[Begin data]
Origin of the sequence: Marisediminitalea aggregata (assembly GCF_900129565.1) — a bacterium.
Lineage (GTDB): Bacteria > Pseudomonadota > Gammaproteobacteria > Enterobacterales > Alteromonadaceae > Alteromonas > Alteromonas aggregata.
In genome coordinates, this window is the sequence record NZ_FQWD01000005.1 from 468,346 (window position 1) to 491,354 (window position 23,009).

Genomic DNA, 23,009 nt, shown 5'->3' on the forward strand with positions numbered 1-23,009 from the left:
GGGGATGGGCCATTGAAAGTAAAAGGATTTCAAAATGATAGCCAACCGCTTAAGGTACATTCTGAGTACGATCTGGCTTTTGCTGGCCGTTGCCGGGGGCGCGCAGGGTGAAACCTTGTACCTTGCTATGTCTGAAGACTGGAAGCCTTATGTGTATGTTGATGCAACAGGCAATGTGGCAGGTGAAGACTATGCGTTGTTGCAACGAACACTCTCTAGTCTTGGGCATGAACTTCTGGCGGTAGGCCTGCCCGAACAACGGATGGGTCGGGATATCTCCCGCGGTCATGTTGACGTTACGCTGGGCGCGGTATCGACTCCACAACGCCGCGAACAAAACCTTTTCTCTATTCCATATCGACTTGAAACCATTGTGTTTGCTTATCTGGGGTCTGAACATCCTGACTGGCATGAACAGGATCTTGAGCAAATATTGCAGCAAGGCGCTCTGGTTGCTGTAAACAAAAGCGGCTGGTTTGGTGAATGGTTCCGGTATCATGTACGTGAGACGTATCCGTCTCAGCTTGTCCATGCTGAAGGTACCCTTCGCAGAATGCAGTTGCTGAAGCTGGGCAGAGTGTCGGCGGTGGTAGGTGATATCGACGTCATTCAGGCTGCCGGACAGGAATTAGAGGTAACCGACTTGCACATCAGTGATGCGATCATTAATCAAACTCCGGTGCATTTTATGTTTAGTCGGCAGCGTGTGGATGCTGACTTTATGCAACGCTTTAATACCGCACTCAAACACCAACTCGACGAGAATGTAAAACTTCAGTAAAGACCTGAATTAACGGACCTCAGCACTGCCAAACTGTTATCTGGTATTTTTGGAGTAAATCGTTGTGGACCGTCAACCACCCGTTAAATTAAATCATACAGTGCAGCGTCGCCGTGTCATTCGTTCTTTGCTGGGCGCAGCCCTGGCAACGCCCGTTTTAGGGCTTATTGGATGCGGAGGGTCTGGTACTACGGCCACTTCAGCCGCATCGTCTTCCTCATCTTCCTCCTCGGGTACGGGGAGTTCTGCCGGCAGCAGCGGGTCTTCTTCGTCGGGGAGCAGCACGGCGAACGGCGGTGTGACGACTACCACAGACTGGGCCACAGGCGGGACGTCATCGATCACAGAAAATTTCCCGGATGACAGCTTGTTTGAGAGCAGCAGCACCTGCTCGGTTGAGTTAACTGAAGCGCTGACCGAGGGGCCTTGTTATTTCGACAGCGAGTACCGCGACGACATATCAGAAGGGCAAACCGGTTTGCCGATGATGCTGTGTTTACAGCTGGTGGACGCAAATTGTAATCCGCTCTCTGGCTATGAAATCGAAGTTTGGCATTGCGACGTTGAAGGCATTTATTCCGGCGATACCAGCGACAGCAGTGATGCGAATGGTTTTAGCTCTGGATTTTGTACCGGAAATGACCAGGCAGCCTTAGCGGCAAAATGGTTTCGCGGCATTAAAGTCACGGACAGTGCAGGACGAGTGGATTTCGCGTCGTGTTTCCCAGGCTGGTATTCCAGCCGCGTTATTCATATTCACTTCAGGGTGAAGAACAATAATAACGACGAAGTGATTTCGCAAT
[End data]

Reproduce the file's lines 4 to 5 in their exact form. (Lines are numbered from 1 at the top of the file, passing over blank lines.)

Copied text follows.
Genomic DNA, 23,009 nt, shown 5'->3' on the forward strand with positions numbered 1-23,009 from the left:
GGGGATGGGCCATTGAAAGTAAAAGGATTTCAAAATGATAGCCAACCGCTTAAGGTACATTCTGAGTACGATCTGGCTTTTGCTGGCCGTTGCCGGGGGCGCGCAGGGTGAAACCTTGTACCTTGCTATGTCTGAAGACTGGAAGCCTTATGTGTATGTTGATGCAACAGGCAATGTGGCAGGTGAAGACTATGCGTTGTTGCAACGAACACTCTCTAGTCTTGGGCATGAACTTCTGGCGGTAGGCCTGCCCGAACAACGGATGGGTCGGGATATCTCCCGCGGTCATGTTGACGTTACGCTGGGCGCGGTATCGACTCCACAACGCCGCGAACAAAACCTTTTCTCTATTCCATATCGACTTGAAACCATTGTGTTTGCTTATCTGGGGTCTGAACATCCTGACTGGCATGAACAGGATCTTGAGCAAATATTGCAGCAAGGCGCTCTGGTTGCTGTAAACAAAAGCGGCTGGTTTGGTGAATGGTTCCGGTATCATGTACGTGAGACGTATCCGTCTCAGCTTGTCCATGCTGAAGGTACCCTTCGCAGAATGCAGTTGCTGAAGCTGGGCAGAGTGTCGGCGGTGGTAGGTGATATCGACGTCATTCAGGCTGCCGGACAGGAATTAGAGGTAACCGACTTGCACATCAGTGATGCGATCATTAATCAAACTCCGGTGCATTTTATGTTTAGTCGGCAGCGTGTGGATGCTGACTTTATGCAACGCTTTAATACCGCACTCAAACACCAACTCGACGAGAATGTAAAACTTCAGTAAAGACCTGAATTAACGGACCTCAGCACTGCCAAACTGTTATCTGGTATTTTTGGAGTAAATCGTTGTGGACCGTCAACCACCCGTTAAATTAAATCATACAGTGCAGCGTCGCCGTGTCATTCGTTCTTTGCTGGGCGCAGCCCTGGCAACGCCCGTTTTAGGGCTTATTGGATGCGGAGGGTCTGGTACTACGGCCACTTCAGCCGCATCGTCTTCCTCATCTTCCTCCTCGGGTACGGGGAGTTCTGCCGGCAGCAGCGGGTCTTCTTCGTCGGGGAGCAGCACGGCGAACGGCGGTGTGACGACTACCACAGACTGGGCCACAGGCGGGACGTCATCGATCACAGAAAATTTCCCGGATGACAGCTTGTTTGAGAGCAGCAGCACCTGCTCGGTTGAGTTAACTGAAGCGCTGACCGAGGGGCCTTGTTATTTCGACAGCGAGTACCGCGACGACATATCAGAAGGGCAAACCGGTTTGCCGATGATGCTGTGTTTACAGCTGGTGGACGCAAATTGTAATCCGCTCTCTGGCTATGAAATCGAAGTTTGGCATTGCGACGTTGAAGGCATTTATTCCGGCGATACCAGCGACAGCAGTGATGCGAATGGTTTTAGCTCTGGATTTTGTACCGGAAATGACCAGGCAGCCTTAGCGGCAAAATGGTTTCGCGGCATTAAAGTCACGGACAGTGCAGGACGAGTGGATTTCGCGTCGTGTTTCCCAGGCTGGTATTCCAGCCGCGTTATTCATATTCACTTCAGGGTGAAGAACAATAATAACGACGAAGTGATTTCGCAAT